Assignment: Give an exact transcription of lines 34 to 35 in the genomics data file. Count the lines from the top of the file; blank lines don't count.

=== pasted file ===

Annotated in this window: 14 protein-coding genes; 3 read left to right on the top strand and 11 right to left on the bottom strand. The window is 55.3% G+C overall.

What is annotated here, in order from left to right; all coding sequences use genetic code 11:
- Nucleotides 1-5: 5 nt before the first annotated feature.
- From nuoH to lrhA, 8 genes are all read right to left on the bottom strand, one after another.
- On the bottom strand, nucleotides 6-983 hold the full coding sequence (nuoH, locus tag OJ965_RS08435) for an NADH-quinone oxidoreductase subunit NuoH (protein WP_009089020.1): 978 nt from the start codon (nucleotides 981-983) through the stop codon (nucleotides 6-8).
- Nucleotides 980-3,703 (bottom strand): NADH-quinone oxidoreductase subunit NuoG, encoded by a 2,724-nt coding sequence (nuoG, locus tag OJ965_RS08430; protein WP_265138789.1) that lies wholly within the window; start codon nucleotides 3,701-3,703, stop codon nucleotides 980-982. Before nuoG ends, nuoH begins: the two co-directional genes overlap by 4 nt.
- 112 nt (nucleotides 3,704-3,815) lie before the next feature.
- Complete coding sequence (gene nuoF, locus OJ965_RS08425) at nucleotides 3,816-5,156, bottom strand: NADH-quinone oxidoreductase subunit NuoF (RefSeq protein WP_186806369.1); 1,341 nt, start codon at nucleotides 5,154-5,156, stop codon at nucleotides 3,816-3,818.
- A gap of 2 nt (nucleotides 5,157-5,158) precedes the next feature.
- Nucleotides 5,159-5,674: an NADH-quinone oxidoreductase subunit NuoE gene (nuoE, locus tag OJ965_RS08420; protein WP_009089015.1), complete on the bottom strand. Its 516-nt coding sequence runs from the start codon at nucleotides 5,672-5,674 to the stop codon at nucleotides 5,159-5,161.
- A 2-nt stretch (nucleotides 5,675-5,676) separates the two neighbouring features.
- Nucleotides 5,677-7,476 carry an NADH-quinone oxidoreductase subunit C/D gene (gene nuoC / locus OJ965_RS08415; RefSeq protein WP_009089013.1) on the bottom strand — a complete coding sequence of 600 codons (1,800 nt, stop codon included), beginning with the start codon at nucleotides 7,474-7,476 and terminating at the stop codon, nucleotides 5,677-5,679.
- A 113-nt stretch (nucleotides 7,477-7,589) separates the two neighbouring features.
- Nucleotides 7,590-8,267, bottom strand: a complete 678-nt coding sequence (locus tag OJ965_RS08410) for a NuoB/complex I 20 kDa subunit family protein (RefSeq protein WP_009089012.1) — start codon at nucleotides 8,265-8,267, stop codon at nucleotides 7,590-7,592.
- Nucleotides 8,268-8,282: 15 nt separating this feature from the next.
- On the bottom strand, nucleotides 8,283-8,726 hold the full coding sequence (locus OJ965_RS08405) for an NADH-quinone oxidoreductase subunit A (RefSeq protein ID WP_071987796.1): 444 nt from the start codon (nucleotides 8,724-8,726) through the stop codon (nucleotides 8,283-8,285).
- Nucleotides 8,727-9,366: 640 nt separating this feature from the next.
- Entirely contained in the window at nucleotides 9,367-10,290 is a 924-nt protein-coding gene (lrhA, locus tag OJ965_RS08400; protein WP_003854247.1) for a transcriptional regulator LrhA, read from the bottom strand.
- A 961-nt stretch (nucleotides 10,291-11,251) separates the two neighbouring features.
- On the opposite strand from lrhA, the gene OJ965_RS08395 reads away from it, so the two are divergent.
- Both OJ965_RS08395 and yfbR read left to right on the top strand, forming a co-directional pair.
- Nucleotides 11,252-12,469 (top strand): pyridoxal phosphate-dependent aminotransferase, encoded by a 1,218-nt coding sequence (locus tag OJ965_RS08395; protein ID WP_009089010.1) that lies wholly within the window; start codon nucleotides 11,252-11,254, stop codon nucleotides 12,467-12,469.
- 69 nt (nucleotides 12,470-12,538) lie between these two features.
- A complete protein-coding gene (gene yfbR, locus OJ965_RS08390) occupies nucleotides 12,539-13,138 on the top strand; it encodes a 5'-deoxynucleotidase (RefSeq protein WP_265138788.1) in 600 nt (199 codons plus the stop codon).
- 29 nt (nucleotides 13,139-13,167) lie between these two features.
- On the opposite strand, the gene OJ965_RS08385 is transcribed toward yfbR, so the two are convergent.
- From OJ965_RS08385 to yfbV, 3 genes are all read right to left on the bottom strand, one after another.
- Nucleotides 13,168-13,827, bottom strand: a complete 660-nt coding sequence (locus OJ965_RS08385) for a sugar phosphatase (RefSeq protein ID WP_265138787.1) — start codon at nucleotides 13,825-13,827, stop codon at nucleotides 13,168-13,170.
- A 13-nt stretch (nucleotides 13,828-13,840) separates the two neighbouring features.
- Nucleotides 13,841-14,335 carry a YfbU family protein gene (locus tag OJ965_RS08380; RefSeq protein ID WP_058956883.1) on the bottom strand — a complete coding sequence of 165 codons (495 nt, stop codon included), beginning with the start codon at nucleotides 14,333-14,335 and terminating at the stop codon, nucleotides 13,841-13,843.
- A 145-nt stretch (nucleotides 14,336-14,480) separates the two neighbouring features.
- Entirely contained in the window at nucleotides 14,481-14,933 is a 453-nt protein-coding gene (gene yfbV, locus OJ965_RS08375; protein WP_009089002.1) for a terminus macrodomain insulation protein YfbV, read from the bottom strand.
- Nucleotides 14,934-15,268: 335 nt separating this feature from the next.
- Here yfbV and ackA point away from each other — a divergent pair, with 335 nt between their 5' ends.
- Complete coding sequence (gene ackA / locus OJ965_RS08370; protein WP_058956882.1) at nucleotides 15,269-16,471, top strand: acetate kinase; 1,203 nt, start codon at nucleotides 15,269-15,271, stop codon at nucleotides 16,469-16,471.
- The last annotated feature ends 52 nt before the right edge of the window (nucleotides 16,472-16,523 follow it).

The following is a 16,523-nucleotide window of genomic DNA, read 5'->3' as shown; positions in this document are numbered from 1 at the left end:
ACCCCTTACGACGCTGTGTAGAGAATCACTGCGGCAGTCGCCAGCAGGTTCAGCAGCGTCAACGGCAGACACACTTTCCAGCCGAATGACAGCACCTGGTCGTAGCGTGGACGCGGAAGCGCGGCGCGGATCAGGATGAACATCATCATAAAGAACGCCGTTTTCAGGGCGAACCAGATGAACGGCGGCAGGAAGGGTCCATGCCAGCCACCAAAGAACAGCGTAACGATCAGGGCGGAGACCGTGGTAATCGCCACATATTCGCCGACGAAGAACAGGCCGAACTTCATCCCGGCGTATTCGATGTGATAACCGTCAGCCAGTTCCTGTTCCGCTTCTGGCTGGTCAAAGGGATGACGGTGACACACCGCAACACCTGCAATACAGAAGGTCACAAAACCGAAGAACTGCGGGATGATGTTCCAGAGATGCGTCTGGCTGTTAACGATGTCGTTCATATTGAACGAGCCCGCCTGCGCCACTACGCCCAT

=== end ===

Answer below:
- Here yfbV and ackA point away from each other — a divergent pair, with 335 nt between their 5' ends.
- Complete coding sequence (gene ackA / locus OJ965_RS08370; protein WP_058956882.1) at nucleotides 15,269-16,471, top strand: acetate kinase; 1,203 nt, start codon at nucleotides 15,269-15,271, stop codon at nucleotides 16,469-16,471.